The enantiomeric purity of lactate was determined enzymatically as previously described (37). The reaction mixture (3 ml) for l-lactate determination contained 0.92 ml hydrazine/glycine buffer (0.6 M glycine and 0.5 M hydrazine; pH 9.2), 55 U l-lactate dehydrogenase, 5 mg NAD, and 200 μl of the fermentation sample of interest. d-Lactate was measured in a similar mixture by replacing l-lactate dehydrogenase with 15 U of d-lactate dehydrogenase. After the addition of the sample, the reaction mixture was incubated at 25°C for 3 h, after which the absorbance at 340 nm was used as a measure of the concentration of d- or l-lactate present.
The oxygen transfer rate was characterized by estimating the volumetric oxygen transfer coefficient (kLa, in h−1) from previous reports on gas-liquid mass transfer in shake flask systems (26, 44) and further confirmed by in-vessel measurements conducted by a conventional dynamic gassing-out technique as previously described (9).
Cells from microaerobic cultures were harvested by centrifugation (2 min, 10,000 × g), washed twice with 9 g/liter NaCl, and stored as cell pellets at −20°C. Cell pellets were resuspended in 0.1 M potassium phosphate buffer to obtain ~3.4 mg dry cell weight/ml and were permeabilized with chloroform (28).
Glycerol kinase activity was assayed in a manner similar to that described by Hayashi and Lin (12) by measuring the change in absorbance at 340 nm and 25°C in a 1-ml reaction mixture containing 0.15 M glycine (pH 9), 11 mM MgCl2, 0.27 M hydrazine, 1.2 mM NAD+, 5 mM ATP, 2 mM glycerol, 20 U of α-glycerolphosphate dehydrogenase, and 50 μl crude cell extract prepared as described above. Aerobic-glycerol-3-phosphate dehydrogenase was assayed by the phenazine methosulfate (PMS)-mediated reduction of 3-(4,5-dimethylthiazol-2-yl)-2,5-diphenyltetrazolium bromide (MTT), which was monitored spectrophotometrically at 570 nm (20). The 1-ml reaction mixture contained 75 μM MTT, 600 μM PMS, 10 mM dl-glycerol 3-phosphate, 0.2% Triton X-100, 10 μM sodium cyanide, and 50 μl crude cell extract. An extinction coefficient of 17 mM−1 cm−1 for reduced MTT was used for the calculation of activities. The activity of glycerol dehydrogenase in the oxidation of glycerol was measured as previously described (11, 41) with potassium carbonate at pH 9.5 as the buffer. Phosphoenolpyruvate (PEP)-dependent dihydroxyacetone kinase activity was assayed using the method reported by Kornberg and Reeves (22), with minor modifications as previously described (47a). d-Lactate dehydrogenase activity was determined by monitored the NADH-dependent reduction of pyruvate at 340 nm and 25°C in a 1-ml reaction mixture containing 0.1 M potassium phosphate buffer (pH 7.5), 30 mM sodium pyruvate, 0.33 mM NADH, and 50 μl crude cell extract (39).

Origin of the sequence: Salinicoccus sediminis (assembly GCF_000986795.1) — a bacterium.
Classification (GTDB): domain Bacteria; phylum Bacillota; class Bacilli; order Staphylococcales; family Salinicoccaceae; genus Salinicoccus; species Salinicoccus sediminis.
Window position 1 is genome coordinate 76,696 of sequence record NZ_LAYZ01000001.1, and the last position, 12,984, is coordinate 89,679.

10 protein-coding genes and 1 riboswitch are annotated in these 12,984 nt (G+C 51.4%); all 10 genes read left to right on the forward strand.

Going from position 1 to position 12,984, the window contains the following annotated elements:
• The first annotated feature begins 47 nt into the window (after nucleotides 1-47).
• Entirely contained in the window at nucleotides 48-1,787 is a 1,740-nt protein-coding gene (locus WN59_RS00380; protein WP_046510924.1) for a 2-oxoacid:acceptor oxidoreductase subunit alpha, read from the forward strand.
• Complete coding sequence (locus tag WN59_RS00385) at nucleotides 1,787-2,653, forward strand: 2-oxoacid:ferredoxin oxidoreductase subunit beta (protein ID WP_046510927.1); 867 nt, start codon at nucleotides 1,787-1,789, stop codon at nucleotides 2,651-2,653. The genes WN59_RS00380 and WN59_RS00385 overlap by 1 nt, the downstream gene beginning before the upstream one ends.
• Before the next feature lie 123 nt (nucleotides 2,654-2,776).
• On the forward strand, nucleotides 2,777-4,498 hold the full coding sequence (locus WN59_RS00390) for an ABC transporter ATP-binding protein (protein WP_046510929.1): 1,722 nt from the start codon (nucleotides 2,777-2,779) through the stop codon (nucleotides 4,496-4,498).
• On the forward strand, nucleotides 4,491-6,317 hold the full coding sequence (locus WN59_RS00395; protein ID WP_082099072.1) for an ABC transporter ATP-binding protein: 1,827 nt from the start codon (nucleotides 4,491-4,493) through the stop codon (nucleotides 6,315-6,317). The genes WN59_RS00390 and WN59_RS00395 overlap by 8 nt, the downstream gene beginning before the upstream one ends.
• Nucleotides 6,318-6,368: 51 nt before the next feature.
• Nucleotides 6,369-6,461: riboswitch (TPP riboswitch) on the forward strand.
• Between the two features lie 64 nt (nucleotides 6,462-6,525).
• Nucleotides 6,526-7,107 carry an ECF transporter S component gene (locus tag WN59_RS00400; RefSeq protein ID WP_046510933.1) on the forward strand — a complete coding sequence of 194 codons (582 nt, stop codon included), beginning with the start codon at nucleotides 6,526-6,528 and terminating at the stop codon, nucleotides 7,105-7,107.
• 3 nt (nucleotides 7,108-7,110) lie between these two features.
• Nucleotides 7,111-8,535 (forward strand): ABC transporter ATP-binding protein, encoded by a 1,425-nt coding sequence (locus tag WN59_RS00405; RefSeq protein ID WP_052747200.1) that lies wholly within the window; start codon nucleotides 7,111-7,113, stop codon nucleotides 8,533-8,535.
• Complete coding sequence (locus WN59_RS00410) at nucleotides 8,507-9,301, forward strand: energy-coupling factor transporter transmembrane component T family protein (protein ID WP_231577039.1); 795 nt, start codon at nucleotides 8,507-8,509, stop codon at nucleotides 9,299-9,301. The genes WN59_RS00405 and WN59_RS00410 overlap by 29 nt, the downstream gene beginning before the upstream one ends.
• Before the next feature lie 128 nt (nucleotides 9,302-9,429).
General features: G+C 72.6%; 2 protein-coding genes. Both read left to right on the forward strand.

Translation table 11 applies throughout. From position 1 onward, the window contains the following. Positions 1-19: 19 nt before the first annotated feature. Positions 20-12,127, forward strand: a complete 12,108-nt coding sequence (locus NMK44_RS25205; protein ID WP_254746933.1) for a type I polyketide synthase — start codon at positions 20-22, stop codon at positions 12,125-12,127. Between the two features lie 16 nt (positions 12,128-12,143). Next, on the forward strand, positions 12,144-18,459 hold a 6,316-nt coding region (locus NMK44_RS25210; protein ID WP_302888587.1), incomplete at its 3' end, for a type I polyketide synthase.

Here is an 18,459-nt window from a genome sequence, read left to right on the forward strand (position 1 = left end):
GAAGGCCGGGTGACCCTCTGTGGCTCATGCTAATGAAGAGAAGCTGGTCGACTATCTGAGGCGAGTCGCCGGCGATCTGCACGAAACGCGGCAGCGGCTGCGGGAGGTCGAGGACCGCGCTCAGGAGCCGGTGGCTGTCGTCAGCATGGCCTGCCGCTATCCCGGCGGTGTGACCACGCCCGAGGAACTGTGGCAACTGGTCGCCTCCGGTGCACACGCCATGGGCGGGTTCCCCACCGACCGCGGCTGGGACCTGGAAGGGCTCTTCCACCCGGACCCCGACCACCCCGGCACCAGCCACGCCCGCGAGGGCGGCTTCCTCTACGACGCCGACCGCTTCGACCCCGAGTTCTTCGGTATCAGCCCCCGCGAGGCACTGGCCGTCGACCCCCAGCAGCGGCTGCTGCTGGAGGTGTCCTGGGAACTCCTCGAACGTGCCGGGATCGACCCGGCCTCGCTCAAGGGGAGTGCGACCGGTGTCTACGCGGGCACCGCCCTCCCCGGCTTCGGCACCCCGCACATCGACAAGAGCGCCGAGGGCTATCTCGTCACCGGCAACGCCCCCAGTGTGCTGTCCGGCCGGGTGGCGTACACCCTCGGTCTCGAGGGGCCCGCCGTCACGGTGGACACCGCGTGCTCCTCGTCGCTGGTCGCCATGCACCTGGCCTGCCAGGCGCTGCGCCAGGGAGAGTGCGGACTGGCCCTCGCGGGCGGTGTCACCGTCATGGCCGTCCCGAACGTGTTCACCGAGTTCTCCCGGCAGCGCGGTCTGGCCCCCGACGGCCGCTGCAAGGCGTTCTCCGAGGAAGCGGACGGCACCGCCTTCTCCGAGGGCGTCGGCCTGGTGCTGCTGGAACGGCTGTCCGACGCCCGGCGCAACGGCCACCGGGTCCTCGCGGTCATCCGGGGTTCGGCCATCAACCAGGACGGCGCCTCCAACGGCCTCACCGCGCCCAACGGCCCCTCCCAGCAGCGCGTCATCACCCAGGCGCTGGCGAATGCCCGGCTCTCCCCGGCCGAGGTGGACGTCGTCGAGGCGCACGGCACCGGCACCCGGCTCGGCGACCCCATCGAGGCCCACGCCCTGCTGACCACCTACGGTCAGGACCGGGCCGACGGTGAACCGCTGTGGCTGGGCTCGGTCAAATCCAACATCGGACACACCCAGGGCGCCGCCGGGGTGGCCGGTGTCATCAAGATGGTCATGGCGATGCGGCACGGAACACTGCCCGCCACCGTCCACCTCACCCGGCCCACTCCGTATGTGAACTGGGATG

The linearity of the reactions (protein concentration and time) was established for all preparations. All spectrophotometric measurements were conducted in a BioMate 5 spectrophotometer (Thermo Scientific, MA). The nonenzymatic rates were subtracted from the observed initial reaction rates. Enzyme activities are reported as μmol of substrate/min/mg of cell protein and represent averages for at least three cell preparations. A protein content of 50% (wt/wt) was assumed in these calculations.